In practical terms, we have utilised web-technology to trawl through the online photo-hosting site flickr in an automated process.  We have set up a yahoo pipe, a relatively new piece of web 2.0 software which aggregates data from the web in the form of RSS feeds, images, blog posts and visual media.  Crucially, a pipe then provides a visual interface through which you can access the aggregated data.  A pipe can be user-customised to a great extent.  Although, following Becker and Benjamin, we aim to collect data without prejudicing it in advance, we are also conscious of sociological / historical practices and the way in which fields of inquiry are constructed to guide even the most inductive studies.  In this respect we have delimited the ‘feeds’ to the pipe to include only the most popular photo-hosting site and also set up keywords to structure these feeds.  Images uploaded to flickr are ‘tagged’ by users to aid retrieval and to publicise the images to a wider audience.  The processes by which images arrive in the virtual public/private spaces of the internet and are distributed throughout them via social networks, direct our attention to ‘sociogram’ quality of all photography.”

*we’re working out how to reference these images accurately.  All of these pictures have been uploaded on a creative commons license and we’ve given links to each of their sources in our bibliography.

Managed liminality

In Promenades on May 26, 2010 at 11:34 am

A collection of photos from Brighton’s promenade that have been brought together to illustrate the concept of ‘managed liminality’, which is a term we are developing in our work to describe how the carnivalesque freedoms offered by the concept of the liminal can come to serve dominant power relations.  These images show how the liminality of the shore is limited and exploited through the regulation of the promenade itself.

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the physical presence of the liminal

In Arcades, Promenades on May 17, 2010 at 2:00 pm

At St Pancras Station there is an instance of the liminal made physical because the there is a division within the station between the internal (sub-urban & national) rail system and the international (eurostar) rail system.  The international is made present at the station and there is a clear sense in which to be in one space is to be in one status (stand in Weber’s sense) and to be in the other space is to be in another status.  As these to status-spaces share the same volume and because the status transformation involved is problematic and socially difficult (the national/international is always a significant division) there is a strict regulation, strict enforcement, of the distinction between the two (principally  marked by ‘passport control’).

One of the means of policing this division is found in what is now the upper level of the station; a glass wall.

the physical presence of the liminal

This wall seems to be the very epitome of transparency and openness but this is merely the appearance as it is of course a fortification.  Moreover, it is a governmentally regulated fortification whose restrictions extend beyond the merely physical.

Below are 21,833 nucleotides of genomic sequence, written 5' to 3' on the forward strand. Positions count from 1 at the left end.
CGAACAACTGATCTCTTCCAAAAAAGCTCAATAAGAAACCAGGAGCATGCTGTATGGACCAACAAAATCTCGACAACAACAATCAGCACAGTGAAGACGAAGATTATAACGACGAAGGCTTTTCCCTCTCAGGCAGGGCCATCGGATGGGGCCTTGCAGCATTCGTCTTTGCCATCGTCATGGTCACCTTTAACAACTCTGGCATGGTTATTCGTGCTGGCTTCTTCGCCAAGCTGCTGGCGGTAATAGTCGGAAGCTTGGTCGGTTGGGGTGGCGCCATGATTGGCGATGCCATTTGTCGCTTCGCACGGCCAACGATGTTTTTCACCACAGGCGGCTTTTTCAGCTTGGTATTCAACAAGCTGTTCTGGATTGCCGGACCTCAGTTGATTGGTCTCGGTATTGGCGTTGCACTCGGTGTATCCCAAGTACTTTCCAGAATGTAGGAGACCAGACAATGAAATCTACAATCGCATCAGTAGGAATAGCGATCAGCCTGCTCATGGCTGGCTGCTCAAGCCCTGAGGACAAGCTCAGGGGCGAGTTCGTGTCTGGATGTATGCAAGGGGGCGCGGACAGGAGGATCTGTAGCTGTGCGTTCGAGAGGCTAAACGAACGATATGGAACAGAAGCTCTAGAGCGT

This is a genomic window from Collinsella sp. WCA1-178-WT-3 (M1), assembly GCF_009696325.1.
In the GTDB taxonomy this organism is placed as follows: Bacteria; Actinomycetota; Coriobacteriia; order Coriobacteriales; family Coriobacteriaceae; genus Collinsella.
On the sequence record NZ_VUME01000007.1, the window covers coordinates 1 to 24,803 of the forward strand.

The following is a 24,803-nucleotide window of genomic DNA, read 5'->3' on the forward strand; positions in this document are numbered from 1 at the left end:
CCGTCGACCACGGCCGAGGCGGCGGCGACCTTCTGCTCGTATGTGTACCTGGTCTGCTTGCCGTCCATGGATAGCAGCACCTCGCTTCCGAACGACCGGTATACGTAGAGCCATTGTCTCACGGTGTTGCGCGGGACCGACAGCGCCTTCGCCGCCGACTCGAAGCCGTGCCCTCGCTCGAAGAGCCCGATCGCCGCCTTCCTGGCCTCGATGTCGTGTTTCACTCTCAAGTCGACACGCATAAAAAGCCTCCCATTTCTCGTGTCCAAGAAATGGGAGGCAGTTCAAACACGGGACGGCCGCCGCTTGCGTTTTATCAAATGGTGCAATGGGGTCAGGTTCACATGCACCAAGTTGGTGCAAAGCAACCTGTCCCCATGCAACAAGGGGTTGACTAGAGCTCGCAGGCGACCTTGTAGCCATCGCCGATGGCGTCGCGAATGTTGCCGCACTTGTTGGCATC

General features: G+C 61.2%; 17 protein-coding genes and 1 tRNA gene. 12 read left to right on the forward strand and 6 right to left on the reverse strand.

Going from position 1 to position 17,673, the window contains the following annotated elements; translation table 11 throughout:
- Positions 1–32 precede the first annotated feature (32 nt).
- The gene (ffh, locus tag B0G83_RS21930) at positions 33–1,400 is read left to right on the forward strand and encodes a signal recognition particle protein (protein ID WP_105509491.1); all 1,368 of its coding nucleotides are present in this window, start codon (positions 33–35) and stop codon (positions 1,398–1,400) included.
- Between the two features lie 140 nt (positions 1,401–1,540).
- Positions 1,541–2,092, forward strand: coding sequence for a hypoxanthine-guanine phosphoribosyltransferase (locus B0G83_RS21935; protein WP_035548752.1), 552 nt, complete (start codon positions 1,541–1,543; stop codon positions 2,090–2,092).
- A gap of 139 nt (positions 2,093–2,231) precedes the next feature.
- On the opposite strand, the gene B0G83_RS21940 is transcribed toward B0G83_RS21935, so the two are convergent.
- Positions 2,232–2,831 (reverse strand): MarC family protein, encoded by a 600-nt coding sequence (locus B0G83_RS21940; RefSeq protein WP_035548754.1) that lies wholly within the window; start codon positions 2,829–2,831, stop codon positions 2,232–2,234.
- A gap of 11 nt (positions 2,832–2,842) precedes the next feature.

the sign of the discreet functioning of governmentality

This is all indicative of the need to treat such actually transformative and problematic spaces as hazards requiring tight control and classification.  What is at stake here is the Purity and Danger (Douglas 2002) of liminal spaces.  Liminality involves transformation and socio-cultural movement and all societies seem to require the tightest regulation of such movement; preferring the classificatory status quo to any instability of categories.

the orientation of the boundary marks the play of power

the reflective surface of this boundary is more connotationally significant than we at first assume

the purpose of this division and distinction becomes clear when we consider its fucntion

This manifestation of the limit is atypical in its urgent efforts to disappear from plain sight and give the appearance of not being there but the network of power relations this is the expression of are utterly typical.  The liminal is always policed because the system of power in a society cannot bear to much status (stand) disruption.

here the shared light in the volume masks the divisions and distinctions of the space

the volume masks the division and distinction between the two spaces

here the 'international' space can be seen to be 'overwriting' the 'national' space

In the case of St Pancras liminality is managed and policed by allowing one space (the international) to ‘overwrite’ the other (the national) so that the purity of the two is aggressively maintained.

Memorialising the Piers and Beaches: The Post Card Past

In Promenades on April 2, 2010 at 8:09 am

This website details the post-card history of several Sussex piers and some of the post cards contain telling social details that illuminate how the ‘tourist shore’ was used.  It is not alone in utilising post cards as a source of information – or rather of nostalgia as this site and the ‘nostalgia industry’ makes clear – and there is in it use of images something close to that we which are attempting.  It was, after all, a photographic exploration of the seaside that helped inspire this project.

Liminal Landscapes Symposium 1-2 July 2010

In Arcades, Promenades on March 18, 2010 at 3:27 pm

We will be presenting a paper based on our research at this conference.   Once the paper is finished we’ll post more details up on here, along with a programme for the event, once it is available.

You can read the abstract for our paper by clicking here.  The final paper is quite a development from this point and incorporates some of the material that we have been posting on here over the last year.

Worthing Promenade: Cycles by Cyriak

In Promenades on March 11, 2010 at 1:08 pm

This remarkable video uses Worthing promenade as the site of some ludic recursiveness.

This shows us another range of uses of the promenade; in the taking up of its representations and its being made the subject of bricolage.